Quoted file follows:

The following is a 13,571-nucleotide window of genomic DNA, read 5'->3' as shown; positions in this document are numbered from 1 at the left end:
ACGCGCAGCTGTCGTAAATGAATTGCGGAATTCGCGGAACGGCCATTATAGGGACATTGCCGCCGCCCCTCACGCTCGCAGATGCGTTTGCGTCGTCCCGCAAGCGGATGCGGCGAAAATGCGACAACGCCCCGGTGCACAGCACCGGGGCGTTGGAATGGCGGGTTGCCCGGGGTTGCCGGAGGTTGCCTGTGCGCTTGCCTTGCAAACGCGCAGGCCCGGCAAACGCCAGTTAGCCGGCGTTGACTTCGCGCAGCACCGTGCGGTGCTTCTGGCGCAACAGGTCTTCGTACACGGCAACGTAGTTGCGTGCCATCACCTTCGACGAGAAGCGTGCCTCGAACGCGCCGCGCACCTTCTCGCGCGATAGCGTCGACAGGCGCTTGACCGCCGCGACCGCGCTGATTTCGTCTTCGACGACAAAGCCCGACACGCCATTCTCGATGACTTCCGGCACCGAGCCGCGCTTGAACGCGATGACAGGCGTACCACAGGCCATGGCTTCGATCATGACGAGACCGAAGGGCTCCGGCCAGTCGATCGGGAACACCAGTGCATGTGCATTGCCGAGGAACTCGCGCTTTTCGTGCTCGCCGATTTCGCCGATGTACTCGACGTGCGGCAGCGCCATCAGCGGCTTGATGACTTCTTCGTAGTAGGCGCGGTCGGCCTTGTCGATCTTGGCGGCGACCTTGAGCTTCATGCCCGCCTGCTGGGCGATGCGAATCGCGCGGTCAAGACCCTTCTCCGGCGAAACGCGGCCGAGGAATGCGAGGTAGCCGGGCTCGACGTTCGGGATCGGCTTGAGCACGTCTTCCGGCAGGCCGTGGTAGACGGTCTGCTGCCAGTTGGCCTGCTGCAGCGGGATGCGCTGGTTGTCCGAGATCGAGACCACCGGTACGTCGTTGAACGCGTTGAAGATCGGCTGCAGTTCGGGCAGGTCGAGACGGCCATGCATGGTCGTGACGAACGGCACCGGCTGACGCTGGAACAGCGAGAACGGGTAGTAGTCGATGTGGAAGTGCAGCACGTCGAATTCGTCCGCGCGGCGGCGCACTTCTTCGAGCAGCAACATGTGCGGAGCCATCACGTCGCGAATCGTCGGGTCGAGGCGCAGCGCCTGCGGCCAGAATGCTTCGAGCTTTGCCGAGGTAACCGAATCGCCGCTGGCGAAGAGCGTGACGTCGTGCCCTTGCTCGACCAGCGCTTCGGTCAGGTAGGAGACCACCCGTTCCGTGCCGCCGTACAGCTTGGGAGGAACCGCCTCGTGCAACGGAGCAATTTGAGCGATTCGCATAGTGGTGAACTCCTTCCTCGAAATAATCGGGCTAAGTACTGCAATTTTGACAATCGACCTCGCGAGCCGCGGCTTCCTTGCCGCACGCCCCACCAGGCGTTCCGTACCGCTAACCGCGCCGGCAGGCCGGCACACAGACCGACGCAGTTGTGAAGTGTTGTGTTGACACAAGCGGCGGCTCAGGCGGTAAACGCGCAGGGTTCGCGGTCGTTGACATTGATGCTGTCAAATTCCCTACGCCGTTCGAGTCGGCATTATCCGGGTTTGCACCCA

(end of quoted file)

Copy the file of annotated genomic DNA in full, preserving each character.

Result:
The following is a 13,571-nucleotide window of genomic DNA, read 5'->3' as shown; positions in this document are numbered from 1 at the left end:
ACGCGCAGCTGTCGTAAATGAATTGCGGAATTCGCGGAACGGCCATTATAGGGACATTGCCGCCGCCCCTCACGCTCGCAGATGCGTTTGCGTCGTCCCGCAAGCGGATGCGGCGAAAATGCGACAACGCCCCGGTGCACAGCACCGGGGCGTTGGAATGGCGGGTTGCCCGGGGTTGCCGGAGGTTGCCTGTGCGCTTGCCTTGCAAACGCGCAGGCCCGGCAAACGCCAGTTAGCCGGCGTTGACTTCGCGCAGCACCGTGCGGTGCTTCTGGCGCAACAGGTCTTCGTACACGGCAACGTAGTTGCGTGCCATCACCTTCGACGAGAAGCGTGCCTCGAACGCGCCGCGCACCTTCTCGCGCGATAGCGTCGACAGGCGCTTGACCGCCGCGACCGCGCTGATTTCGTCTTCGACGACAAAGCCCGACACGCCATTCTCGATGACTTCCGGCACCGAGCCGCGCTTGAACGCGATGACAGGCGTACCACAGGCCATGGCTTCGATCATGACGAGACCGAAGGGCTCCGGCCAGTCGATCGGGAACACCAGTGCATGTGCATTGCCGAGGAACTCGCGCTTTTCGTGCTCGCCGATTTCGCCGATGTACTCGACGTGCGGCAGCGCCATCAGCGGCTTGATGACTTCTTCGTAGTAGGCGCGGTCGGCCTTGTCGATCTTGGCGGCGACCTTGAGCTTCATGCCCGCCTGCTGGGCGATGCGAATCGCGCGGTCAAGACCCTTCTCCGGCGAAACGCGGCCGAGGAATGCGAGGTAGCCGGGCTCGACGTTCGGGATCGGCTTGAGCACGTCTTCCGGCAGGCCGTGGTAGACGGTCTGCTGCCAGTTGGCCTGCTGCAGCGGGATGCGCTGGTTGTCCGAGATCGAGACCACCGGTACGTCGTTGAACGCGTTGAAGATCGGCTGCAGTTCGGGCAGGTCGAGACGGCCATGCATGGTCGTGACGAACGGCACCGGCTGACGCTGGAACAGCGAGAACGGGTAGTAGTCGATGTGGAAGTGCAGCACGTCGAATTCGTCCGCGCGGCGGCGCACTTCTTCGAGCAGCAACATGTGCGGAGCCATCACGTCGCGAATCGTCGGGTCGAGGCGCAGCGCCTGCGGCCAGAATGCTTCGAGCTTTGCCGAGGTAACCGAATCGCCGCTGGCGAAGAGCGTGACGTCGTGCCCTTGCTCGACCAGCGCTTCGGTCAGGTAGGAGACCACCCGTTCCGTGCCGCCGTACAGCTTGGGAGGAACCGCCTCGTGCAACGGAGCAATTTGAGCGATTCGCATAGTGGTGAACTCCTTCCTCGAAATAATCGGGCTAAGTACTGCAATTTTGACAATCGACCTCGCGAGCCGCGGCTTCCTTGCCGCACGCCCCACCAGGCGTTCCGTACCGCTAACCGCGCCGGCAGGCCGGCACACAGACCGACGCAGTTGTGAAGTGTTGTGTTGACACAAGCGGCGGCTCAGGCGGTAAACGCGCAGGGTTCGCGGTCGTTGACATTGATGCTGTCAAATTCCCTACGCCGTTCGAGTCGGCATTATCCGGGTTTGCACCCA